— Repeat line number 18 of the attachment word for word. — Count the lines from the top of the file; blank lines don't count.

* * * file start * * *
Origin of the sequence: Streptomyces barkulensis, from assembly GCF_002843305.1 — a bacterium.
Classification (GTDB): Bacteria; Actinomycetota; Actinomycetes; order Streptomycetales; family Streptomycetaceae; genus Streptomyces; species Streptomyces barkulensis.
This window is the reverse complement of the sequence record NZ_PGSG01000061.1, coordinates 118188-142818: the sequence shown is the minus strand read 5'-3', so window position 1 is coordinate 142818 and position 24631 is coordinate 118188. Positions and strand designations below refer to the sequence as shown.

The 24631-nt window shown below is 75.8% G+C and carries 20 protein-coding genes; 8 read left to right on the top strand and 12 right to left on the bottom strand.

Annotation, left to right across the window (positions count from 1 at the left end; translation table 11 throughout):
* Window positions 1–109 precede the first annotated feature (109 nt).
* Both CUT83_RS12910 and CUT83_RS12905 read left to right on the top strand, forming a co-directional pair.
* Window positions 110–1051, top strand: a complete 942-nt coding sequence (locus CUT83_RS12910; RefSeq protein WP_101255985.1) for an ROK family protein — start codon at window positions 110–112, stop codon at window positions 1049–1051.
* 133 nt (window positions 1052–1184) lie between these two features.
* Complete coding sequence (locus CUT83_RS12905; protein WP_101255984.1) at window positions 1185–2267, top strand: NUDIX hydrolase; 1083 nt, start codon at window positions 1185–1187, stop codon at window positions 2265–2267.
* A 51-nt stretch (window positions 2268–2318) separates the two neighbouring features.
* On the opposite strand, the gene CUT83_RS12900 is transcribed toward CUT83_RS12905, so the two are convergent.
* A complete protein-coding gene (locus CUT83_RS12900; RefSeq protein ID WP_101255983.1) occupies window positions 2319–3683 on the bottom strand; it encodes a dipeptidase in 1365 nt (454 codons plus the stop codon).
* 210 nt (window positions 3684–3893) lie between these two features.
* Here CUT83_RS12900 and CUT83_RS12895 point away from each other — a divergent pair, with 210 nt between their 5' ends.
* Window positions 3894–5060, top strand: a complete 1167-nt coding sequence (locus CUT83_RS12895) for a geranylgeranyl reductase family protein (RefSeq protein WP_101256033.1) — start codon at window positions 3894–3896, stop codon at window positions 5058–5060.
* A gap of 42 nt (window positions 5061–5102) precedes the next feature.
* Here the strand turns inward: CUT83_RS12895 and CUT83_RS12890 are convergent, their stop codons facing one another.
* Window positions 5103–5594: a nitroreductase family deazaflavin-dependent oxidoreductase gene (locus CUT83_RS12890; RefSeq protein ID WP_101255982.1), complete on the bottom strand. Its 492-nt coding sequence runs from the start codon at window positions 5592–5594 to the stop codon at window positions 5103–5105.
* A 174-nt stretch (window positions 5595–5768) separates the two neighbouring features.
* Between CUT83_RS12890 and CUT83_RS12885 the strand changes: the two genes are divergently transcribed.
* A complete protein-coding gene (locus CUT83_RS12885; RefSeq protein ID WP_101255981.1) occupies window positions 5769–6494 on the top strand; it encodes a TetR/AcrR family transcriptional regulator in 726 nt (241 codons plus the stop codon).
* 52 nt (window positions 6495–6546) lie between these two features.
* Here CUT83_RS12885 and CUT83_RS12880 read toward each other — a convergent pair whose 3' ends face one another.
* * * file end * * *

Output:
* Here the strand turns inward: CUT83_RS12895 and CUT83_RS12890 are convergent, their stop codons facing one another.